Approves resolution on Iraq

U.N., 15-0,

Vote legitimizes U.S. role, gives the United Nations influence on Iraq's future

October 17, 2003|By Mark Matthews | Mark Matthews,SUN NATIONAL STAFF

WASHINGTON - The United Nations Security Council unanimously approved an open-ended U.S. occupation of Iraq yesterday, but the new mandate appeared unlikely to relieve American troops and taxpayers of the major burden of stabilizing and rebuilding the country.

The 15-0 vote, supported by Russia, France, Germany and Syria - all strong opponents of the U.S.-led invasion last spring - broke a weeks-long deadlock in the Security Council and marked a striking diplomatic recovery by the Bush administration.

The resolution gives new legitimacy to U.S. control of Iraq, placing the United Nations' imprimatur on American-led military units in Iraq, which will now be designated a "multinational force."

In addition, the resolution allows for a gradual handover of power to a new, representative Iraqi government, without setting a deadline as called for by France, Russia and some other members of the Security Council.

But it gives the U.N. secretary-general an influential role in shaping Iraq's future and lets the Security Council decide whether the multinational force should stay in the country once Iraqis have developed a constitution and chosen a government. This will require the United States to lobby other members anew if it wants to prolong the occupation.

"Today's vote is a vote for the future of Iraq," said John D. Negroponte, U.S. ambassador to the United Nations, after the resolution was adopted.

U.S. officials hope it will prod other nations to help Iraq by sending troops to help stabilize the country and money to help rebuild it. The resolution calls for "substantial pledges."

"The world has an opportunity - and a responsibility - to help the Iraqi people build a nation that is stable, secure and free," President Bush said after the vote.

But with a conference of potential donor nations just a week away, pledges of money so far fall well short of Iraq's needs, estimated at more than $50 billion. The largest so far is from Japan, which is pledging $5 billion over four years, with $1.5 billion the first year. International financial institutions are expected to provide billions more in low-cost loans.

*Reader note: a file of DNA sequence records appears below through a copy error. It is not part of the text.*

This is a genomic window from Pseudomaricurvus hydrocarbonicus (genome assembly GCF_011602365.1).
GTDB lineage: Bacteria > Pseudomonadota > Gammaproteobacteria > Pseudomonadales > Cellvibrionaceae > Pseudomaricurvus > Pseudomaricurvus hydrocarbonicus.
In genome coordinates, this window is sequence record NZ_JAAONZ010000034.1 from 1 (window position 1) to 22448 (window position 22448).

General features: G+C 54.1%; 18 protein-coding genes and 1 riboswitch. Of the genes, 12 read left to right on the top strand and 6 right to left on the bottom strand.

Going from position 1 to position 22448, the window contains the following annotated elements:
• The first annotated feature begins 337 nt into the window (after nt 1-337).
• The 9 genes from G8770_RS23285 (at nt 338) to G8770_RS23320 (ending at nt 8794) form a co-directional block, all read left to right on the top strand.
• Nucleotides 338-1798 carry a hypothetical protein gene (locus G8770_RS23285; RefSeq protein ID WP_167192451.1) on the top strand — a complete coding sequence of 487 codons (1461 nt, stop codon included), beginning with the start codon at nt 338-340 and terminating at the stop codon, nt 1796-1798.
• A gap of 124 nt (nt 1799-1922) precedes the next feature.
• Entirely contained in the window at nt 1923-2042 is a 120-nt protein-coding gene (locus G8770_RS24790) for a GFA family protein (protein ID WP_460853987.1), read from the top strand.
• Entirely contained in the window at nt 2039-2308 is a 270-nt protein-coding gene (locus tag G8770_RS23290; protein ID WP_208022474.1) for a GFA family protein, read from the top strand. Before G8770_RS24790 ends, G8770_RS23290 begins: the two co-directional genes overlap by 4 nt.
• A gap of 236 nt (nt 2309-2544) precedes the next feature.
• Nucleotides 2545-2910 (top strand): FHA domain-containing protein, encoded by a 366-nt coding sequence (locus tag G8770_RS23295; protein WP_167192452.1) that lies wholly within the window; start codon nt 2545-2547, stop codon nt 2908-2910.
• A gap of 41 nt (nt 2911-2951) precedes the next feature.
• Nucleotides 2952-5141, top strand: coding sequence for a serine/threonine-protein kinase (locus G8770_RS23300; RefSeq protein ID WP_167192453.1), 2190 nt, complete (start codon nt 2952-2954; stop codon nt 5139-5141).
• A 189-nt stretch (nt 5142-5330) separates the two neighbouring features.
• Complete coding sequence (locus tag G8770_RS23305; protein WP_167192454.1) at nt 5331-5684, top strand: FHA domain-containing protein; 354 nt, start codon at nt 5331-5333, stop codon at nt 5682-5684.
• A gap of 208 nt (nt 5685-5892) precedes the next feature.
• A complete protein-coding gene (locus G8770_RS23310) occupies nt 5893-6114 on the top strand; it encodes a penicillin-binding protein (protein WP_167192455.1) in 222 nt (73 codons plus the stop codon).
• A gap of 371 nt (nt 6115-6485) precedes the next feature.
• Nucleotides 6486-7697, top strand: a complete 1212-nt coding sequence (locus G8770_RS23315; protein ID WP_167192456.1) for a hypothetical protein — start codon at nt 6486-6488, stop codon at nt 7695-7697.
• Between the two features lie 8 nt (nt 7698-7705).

And the outlook for more troops - apart from the Turkish forces already promised - is uncertain.

France, Russia and Germany made it clear that they supported the resolution grudgingly. In a joint statement, the three nations said they did not intend to send troops to Iraq and would not contribute more money. France and Germany are part of the European Union, which has pledged $234 million.

"If there's a victory dance, it's a limited one. There's a lot of hard slogging ahead on this," a senior U.S. official said.

The Bush administration has all but given up earlier hopes of getting troops from India, and is now working on South Korea, Morocco, Pakistan and Bangladesh. South Korea is reportedly pushing for a more flexible U.S. stance toward North Korea as a trade-off. Pakistan wants the imprimatur of the Muslim world, such as support from the Organization of the Islamic Conference. Morocco and Bangladesh will need financial support if they commit troops, officials say.

"It will have a favorable effect in some countries that have indicated they would prefer to have an additional U.N. Security Council resolution. Which countries and how many troops it might affect ... remains to be seen," Defense Secretary Donald H. Rumsfeld told reporters at the Pentagon.

Opposition to the U.S.-drafted resolution was so strong late last week that senior administration officials were prepared to abandon the effort, barring success by Secretary of State Colin L. Powell in a final blitz of telephone diplomacy.

"When you look at where we were, I never thought we would get 15 votes," an administration official said.

France, Russia and Germany, which had blocked Security Council approval of the invasion of Iraq, pushed hard to diminish U.S. power over the country. They wanted a quick handover of sovereignty to a provisional Iraqi government, a date for Iraqis to assume full control, and, in the meantime, a leading role for the United Nations in transforming Iraq into a democracy.

Despite concessions by both sides, it had appeared that the United States would get a hollow victory, winning a nine-vote majority but failing to get support from France, Russia and China, all veto-wielding Security Council members who were expected to abstain, or Germany, which holds one of 10 elected two-year seats.

China was the first to turn, informing the United States on Wednesday morning that it would back the resolution. Pakistan, a China ally that also holds a two-year seat, quickly followed.

China's switch put pressure on Russia, but Moscow remained unsatisfied with the U.S. draft despite calls between Powell and Foreign Minister Igor Ivanov.

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